'No one will call them a dirty Russian'
90 percent of the students at the Johanna Jabotinsky High School near Be'er Yaakov are either immigrants from the former Soviet Union or the Israeli-born children of Soviet immigrants.
Some 90 percent of the students at the Johanna Jabotinsky High School near Be'er Yaakov are either immigrants from the former Soviet Union or the Israeli-born children of Soviet immigrants. The school takes in students from many towns, including Bat Yam, Rishon Letzion and Ashdod, because "here, no one will call them a dirty Russian," said principal Mila Spivak.
Spivak, herself an immigrant from the former Soviet Union, said that Russian speakers - even if they were born in Israel, and all the more so if they were born abroad - "are still not accepted in general society. And because they can't show their true self, they're afraid. These children are looking for places where they can be among equals rather than anomalies."
Spivak herself is an immigrant success story: She is the first immigrant from the massive wave that who arrived in the 1990s to become a school principal. And her school's drawing power is due not only to the lack of acceptance at other schools: It also offers particularly strong math and science studies, which appeals to Russian immigrant parents uncomfortable with what they see as the deficiencies of the regular Israeli schools, from too few classroom hours to poor-quality teachers. About half the teachers at Spivak's school are immigrants from the former Soviet Union.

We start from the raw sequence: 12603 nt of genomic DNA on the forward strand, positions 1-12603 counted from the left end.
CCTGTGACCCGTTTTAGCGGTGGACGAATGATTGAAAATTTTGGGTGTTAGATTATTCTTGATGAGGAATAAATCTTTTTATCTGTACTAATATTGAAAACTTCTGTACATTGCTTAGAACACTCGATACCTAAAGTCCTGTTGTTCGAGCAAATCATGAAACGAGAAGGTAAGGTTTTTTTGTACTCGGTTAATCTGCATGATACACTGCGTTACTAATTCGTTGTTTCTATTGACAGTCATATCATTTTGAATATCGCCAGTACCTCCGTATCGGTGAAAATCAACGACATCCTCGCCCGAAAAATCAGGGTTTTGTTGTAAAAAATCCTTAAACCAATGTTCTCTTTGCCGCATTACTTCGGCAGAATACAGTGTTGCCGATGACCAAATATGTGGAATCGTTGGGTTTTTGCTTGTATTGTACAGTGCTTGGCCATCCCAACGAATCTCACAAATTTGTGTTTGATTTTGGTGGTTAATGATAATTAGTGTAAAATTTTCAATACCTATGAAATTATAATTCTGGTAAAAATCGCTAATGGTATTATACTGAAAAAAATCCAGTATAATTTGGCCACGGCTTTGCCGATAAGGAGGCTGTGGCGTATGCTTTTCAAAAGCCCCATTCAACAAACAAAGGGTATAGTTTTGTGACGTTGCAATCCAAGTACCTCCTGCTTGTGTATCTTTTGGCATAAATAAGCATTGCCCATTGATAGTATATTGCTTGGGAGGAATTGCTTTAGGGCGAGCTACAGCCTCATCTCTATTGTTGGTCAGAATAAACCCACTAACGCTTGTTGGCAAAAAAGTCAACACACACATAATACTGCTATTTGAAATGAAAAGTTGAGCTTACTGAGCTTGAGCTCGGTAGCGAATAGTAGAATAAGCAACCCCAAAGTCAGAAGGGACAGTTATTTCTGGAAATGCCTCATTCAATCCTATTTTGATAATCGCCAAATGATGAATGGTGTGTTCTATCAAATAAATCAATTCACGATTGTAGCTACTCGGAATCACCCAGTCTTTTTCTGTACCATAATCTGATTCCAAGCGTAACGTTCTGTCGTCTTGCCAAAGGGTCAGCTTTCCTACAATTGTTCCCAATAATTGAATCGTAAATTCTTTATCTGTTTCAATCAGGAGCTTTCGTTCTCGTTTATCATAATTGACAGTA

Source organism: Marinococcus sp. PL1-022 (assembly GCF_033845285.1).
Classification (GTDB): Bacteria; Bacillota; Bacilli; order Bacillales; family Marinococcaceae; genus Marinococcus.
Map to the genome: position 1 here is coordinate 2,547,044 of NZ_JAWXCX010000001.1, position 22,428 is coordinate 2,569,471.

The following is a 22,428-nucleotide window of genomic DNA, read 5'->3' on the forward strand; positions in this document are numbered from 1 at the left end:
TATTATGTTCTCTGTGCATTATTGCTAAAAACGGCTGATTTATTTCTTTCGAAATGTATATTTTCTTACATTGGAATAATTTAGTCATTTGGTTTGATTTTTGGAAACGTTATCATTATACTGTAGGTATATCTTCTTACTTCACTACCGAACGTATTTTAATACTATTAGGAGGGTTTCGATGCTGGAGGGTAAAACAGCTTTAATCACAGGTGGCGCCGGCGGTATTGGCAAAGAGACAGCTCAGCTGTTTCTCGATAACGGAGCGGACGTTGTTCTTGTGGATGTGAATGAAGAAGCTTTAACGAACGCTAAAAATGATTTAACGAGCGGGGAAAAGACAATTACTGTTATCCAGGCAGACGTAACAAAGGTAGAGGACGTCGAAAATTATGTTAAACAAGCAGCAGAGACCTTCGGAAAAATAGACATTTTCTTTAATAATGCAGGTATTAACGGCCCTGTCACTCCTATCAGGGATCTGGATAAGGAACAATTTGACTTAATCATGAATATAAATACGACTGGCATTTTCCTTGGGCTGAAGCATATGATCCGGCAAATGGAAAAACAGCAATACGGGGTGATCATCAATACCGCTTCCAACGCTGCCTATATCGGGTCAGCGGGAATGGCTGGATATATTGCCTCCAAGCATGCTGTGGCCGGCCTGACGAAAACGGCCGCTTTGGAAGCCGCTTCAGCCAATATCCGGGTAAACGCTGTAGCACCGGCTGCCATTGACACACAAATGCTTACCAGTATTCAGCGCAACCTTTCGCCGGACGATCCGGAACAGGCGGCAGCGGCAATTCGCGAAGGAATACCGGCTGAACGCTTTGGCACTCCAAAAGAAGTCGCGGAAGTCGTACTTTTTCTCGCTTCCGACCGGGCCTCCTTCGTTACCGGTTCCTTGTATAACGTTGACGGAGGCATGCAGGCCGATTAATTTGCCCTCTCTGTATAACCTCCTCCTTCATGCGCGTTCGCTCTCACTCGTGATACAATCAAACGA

"I don't think my students would manage to integrate into the regular schools," she said. "Here they get a spine, and enter Israeli society stronger. Our students serve in all army units and integrate completely into the Israeli economy. They don't feel that they studied in a 'Russian ghetto.'"
As for schools with high proportions of Ethiopian immigrants, the Education Ministry said its ability to deal with this phenomenon is limited: These immigrants tend to live in the same neighborhoods and to prefer religious schools, meaning they naturally funnel into a small number of institutions. Since the High Court of Justice banned quotas for Ethiopian students a few years ago, the ministry can no longer cap the number of Ethiopians who attend a given school, it said.
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